TORONTO (Reuters) - Cogeco Cable Inc, a Canadian company that serves mostly rural customers in Ontario and Quebec, said on Wednesday it will pay $1.36 billion to buy U.S. cable operator Atlantic Broadband in a move aimed at gaining a foothold in the larger U.S. market.
The proposed deal, however, quickly triggered a 15 percent decline in Cogeco’s share price, with investors skeptical of Cogeco’s success in foreign deals following an unsuccessful foray into Europe.
In February, Cogeco sold its struggling Portuguese cable unit, Cabovisao, at roughly one-tenth the price it paid for it in 2006. Cogeco was unable to weather a harsh pricing war and the broader economic malaise in the country.
Montreal-based Cogeco, which provides cable-TV, high-speed Internet and telephone services, said the Atlantic Broadband acquisition will give it sizable opportunities for growth.
Atlantic Broadband is owned by private equity firms ABRY Partners and Oak Hill Capital Partners and has operations that service about 250,000 customers in Pennsylvania, Maryland, Florida, Delaware and South Carolina.
“This acquisition marks an attractive entry point into the U.S. market for Cogeco Cable,” said Chief Executive Louis Audet.
Analysts, though, sounded dubious on a hastily arranged conference call in which Audet and other executives had to fend off tough questions about the price being offered, Cogeco’s ability to succeed outside its home market, and Atlantic Broadband’s growth prospects.
RBC Capital Markets analyst Drew McReynolds warned that the deal results in “increased execution risk” for Cogeco and could force the company to take its eye off the ball in Canada.
“Furthermore, we see excess free cash flow now largely allocated to debt repayment, rather than dividend increases, over the next few years,” he wrote in a note to clients.
Cogeco said it would finance the deal with a combination of cash and debt. It plans to use $150 million in cash, along with $550 million of a $750 million credit facility to fund the deal. Bank of America Merrill Lynch is also arranging a $660 million committed debt facility.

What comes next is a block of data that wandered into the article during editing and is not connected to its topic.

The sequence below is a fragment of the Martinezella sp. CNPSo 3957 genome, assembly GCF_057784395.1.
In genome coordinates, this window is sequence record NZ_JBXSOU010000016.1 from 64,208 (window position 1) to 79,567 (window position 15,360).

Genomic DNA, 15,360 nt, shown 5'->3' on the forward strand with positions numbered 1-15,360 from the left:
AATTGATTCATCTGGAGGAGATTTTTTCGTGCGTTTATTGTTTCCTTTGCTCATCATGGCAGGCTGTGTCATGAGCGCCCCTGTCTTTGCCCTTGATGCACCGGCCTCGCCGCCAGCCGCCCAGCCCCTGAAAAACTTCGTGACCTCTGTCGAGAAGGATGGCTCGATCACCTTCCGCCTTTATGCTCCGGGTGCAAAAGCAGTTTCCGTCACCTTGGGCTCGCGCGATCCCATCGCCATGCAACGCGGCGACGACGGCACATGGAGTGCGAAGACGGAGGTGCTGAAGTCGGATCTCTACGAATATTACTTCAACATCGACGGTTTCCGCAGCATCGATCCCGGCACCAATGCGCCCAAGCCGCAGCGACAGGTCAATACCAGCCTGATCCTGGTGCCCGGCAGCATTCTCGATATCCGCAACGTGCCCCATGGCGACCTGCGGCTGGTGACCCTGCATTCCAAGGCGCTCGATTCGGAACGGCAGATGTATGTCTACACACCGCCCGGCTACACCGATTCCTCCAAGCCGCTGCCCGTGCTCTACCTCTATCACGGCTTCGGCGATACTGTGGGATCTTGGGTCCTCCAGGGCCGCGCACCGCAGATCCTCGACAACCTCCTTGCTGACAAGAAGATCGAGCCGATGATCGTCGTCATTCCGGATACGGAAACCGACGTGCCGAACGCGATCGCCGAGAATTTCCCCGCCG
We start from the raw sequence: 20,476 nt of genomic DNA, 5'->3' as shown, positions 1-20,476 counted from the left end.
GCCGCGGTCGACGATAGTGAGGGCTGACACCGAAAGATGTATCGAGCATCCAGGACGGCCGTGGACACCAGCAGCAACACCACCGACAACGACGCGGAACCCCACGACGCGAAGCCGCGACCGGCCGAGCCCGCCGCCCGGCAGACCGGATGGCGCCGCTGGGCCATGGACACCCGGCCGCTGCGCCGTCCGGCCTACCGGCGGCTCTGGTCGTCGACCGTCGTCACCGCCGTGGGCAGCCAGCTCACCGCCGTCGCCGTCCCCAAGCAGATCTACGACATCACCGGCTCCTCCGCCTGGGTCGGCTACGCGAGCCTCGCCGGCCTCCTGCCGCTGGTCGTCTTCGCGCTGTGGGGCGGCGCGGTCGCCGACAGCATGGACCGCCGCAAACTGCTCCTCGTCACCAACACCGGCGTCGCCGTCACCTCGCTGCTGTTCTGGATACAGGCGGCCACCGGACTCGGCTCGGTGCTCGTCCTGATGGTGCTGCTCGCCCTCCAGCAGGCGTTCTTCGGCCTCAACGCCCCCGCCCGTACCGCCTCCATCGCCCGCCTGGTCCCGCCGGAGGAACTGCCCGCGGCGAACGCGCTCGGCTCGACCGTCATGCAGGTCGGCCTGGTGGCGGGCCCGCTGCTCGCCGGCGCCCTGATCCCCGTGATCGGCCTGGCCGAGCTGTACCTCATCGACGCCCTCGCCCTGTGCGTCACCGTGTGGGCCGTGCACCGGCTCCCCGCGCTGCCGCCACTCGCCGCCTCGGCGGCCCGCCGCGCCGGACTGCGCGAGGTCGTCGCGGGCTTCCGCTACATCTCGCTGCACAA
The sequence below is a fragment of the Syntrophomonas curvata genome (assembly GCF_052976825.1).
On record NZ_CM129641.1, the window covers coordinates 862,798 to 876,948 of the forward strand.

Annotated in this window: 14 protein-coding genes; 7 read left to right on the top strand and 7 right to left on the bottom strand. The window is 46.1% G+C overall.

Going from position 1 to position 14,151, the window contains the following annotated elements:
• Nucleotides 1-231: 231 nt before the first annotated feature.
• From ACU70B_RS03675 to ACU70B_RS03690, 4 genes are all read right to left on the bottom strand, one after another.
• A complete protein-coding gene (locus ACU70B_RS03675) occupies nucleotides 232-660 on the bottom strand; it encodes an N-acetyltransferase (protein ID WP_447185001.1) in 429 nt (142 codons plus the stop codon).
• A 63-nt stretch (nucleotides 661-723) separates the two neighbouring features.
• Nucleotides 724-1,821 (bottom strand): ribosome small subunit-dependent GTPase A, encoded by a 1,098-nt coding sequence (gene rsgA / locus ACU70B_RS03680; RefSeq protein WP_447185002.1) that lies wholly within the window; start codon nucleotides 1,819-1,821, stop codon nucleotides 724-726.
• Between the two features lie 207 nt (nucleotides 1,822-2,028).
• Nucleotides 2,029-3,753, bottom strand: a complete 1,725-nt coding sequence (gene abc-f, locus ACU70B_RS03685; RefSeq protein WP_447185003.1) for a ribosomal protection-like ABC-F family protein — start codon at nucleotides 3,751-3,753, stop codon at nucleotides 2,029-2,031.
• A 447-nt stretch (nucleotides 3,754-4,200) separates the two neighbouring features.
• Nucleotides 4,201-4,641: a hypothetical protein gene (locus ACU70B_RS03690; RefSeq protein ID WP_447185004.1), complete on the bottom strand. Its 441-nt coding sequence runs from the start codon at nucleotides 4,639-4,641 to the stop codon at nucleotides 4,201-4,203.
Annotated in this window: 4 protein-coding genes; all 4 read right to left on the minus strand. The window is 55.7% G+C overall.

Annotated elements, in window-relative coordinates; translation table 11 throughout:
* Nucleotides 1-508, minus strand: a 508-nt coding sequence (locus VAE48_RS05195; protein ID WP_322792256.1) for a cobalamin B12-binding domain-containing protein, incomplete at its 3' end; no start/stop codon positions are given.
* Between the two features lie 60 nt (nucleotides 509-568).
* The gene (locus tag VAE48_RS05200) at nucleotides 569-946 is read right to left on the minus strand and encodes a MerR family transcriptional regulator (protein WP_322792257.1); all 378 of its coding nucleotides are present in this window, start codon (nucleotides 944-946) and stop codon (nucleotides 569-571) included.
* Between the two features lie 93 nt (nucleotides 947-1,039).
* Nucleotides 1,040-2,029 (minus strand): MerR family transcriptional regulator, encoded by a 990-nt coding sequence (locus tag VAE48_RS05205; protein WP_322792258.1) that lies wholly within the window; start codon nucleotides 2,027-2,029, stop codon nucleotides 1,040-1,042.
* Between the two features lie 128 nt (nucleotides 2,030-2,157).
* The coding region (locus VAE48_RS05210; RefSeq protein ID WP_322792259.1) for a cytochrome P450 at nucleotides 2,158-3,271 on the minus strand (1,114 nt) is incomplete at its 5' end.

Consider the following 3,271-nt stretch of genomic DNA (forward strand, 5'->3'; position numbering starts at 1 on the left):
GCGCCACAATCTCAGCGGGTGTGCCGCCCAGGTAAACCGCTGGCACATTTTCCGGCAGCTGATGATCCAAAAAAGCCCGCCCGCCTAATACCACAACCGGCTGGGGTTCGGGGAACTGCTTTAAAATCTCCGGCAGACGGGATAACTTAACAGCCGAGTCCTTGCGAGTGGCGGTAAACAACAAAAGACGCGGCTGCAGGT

In a research note, RBC Capital Markets bond analyst Andrew Calder said one of the main reasons behind RBC’s hesitation to upgrade Cogeco Cable’s bonds was “the potential for another off-the-radar or off-strategy acquisition”.
“Investors have long memories and Cogeco recently divested the unsuccessful Cabovisao asset in Portugal,” he said. “Now ... the company has announced another surprise acquisition in a new operating territory.”
“Investors will be hoping that the competitive conditions and execution prove to be more favorable this time around.”
Cogeco Cable’s share price fell 15.3 percent to C$37.70 on the Toronto Stock Exchange after the deal was announced on Wednesday morning. Shares of its parent, Cogeco Inc, fell 13 percent to C$37.
In a note to clients, Canaccord Genuity analyst Dvai Ghose said the sell-off in Cogeco shares might also be prompted by some investor concerns that Cogeco may have to issue equity to reduce its debt load further down the road.
Ghose said the offer values Atlantic Broadband at 8.3 times its estimates 2013 earnings before interest, taxes, depreciation and amortization (EBITDA). That, he noted, is well in excess of Cogeco Cable’s own enterprise value of five times estimated fiscal 2013 EBITDA.
Canada’s largest mobile phone company, Rogers Communications Inc, which owns significant interests in both Cogeco Inc and subsidiary Cogeco Cable, declined to comment on the proposed deal. Rogers shares were down less than 1 percent at C$37.70 on Wednesday afternoon.
“There is room for further U.S. growth, either through an increase in penetration ... or through tuck-in acquisitions, a number of which are available in the United States, in contrast to Canada, where the consolidation is essentially over,” Audet said on the conference call.
Cogeco Cable warned last week that its Canadian business would slow as tough competition makes it more difficult to sign up customers. It cut its customer growth forecasts by 10 percent as it lost television customers and recorded slower growth in Internet and telephone services.
Larger rivals such as BCE Inc and Quebecor Inc operate in the same markets and are expanding into Cogeco’s rural heartland.
Audet said Atlantic’s low penetration rate - the number of customers divided by the number of homes it would be possible to service in existing markets - means it has promising growth potential.
“This transaction at this stage is not about synergies. It’s about establishing a healthy, promising base from which to grow in the United States,” he said.
The deal, expected to close before the end of the year, will expand Cogeco’s client base to more than 1.1 million basic video customers across Canada and the United States. Gleacher and Co acted as Cogeco’s financial advisor on the deal, which still must win antitrust and other regulatory approvals.
Reporting by Alastair Sharp and Euan Rocha; Editing by Peter Galloway